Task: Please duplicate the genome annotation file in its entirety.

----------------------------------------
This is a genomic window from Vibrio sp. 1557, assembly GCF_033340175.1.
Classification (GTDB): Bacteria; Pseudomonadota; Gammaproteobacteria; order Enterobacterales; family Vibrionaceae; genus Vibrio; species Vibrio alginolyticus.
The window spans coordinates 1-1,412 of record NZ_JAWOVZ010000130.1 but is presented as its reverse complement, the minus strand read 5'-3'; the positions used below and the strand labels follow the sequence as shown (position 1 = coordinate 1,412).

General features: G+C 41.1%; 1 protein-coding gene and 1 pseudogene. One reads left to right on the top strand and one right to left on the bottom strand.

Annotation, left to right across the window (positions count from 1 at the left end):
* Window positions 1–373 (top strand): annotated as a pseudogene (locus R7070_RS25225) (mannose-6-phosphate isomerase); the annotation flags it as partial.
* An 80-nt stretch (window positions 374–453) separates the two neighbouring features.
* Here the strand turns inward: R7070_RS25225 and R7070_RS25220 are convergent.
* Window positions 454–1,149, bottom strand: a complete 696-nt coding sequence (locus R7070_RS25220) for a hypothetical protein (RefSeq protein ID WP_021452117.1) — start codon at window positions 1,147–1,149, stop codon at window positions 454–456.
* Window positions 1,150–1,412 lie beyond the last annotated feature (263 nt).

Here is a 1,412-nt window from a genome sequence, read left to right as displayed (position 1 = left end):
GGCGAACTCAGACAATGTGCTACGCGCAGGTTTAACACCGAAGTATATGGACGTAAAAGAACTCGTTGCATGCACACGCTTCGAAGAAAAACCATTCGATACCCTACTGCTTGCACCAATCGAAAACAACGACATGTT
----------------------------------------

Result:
This is a genomic window from Vibrio sp. 1557, assembly GCF_033340175.1.
Classification (GTDB): Bacteria; Pseudomonadota; Gammaproteobacteria; order Enterobacterales; family Vibrionaceae; genus Vibrio; species Vibrio alginolyticus.
The window spans coordinates 1-1,412 of record NZ_JAWOVZ010000130.1 but is presented as its reverse complement, the minus strand read 5'-3'; the positions used below and the strand labels follow the sequence as shown (position 1 = coordinate 1,412).

General features: G+C 41.1%; 1 protein-coding gene and 1 pseudogene. One reads left to right on the top strand and one right to left on the bottom strand.

Annotation, left to right across the window (positions count from 1 at the left end):
* Window positions 1–373 (top strand): annotated as a pseudogene (locus R7070_RS25225) (mannose-6-phosphate isomerase); the annotation flags it as partial.
* An 80-nt stretch (window positions 374–453) separates the two neighbouring features.
* Here the strand turns inward: R7070_RS25225 and R7070_RS25220 are convergent.
* Window positions 454–1,149, bottom strand: a complete 696-nt coding sequence (locus R7070_RS25220) for a hypothetical protein (RefSeq protein ID WP_021452117.1) — start codon at window positions 1,147–1,149, stop codon at window positions 454–456.
* Window positions 1,150–1,412 lie beyond the last annotated feature (263 nt).

Here is a 1,412-nt window from a genome sequence, read left to right as displayed (position 1 = left end):
GGCGAACTCAGACAATGTGCTACGCGCAGGTTTAACACCGAAGTATATGGACGTAAAAGAACTCGTTGCATGCACACGCTTCGAAGAAAAACCATTCGATACCCTACTGCTTGCACCAATCGAAAACAACGACATGTT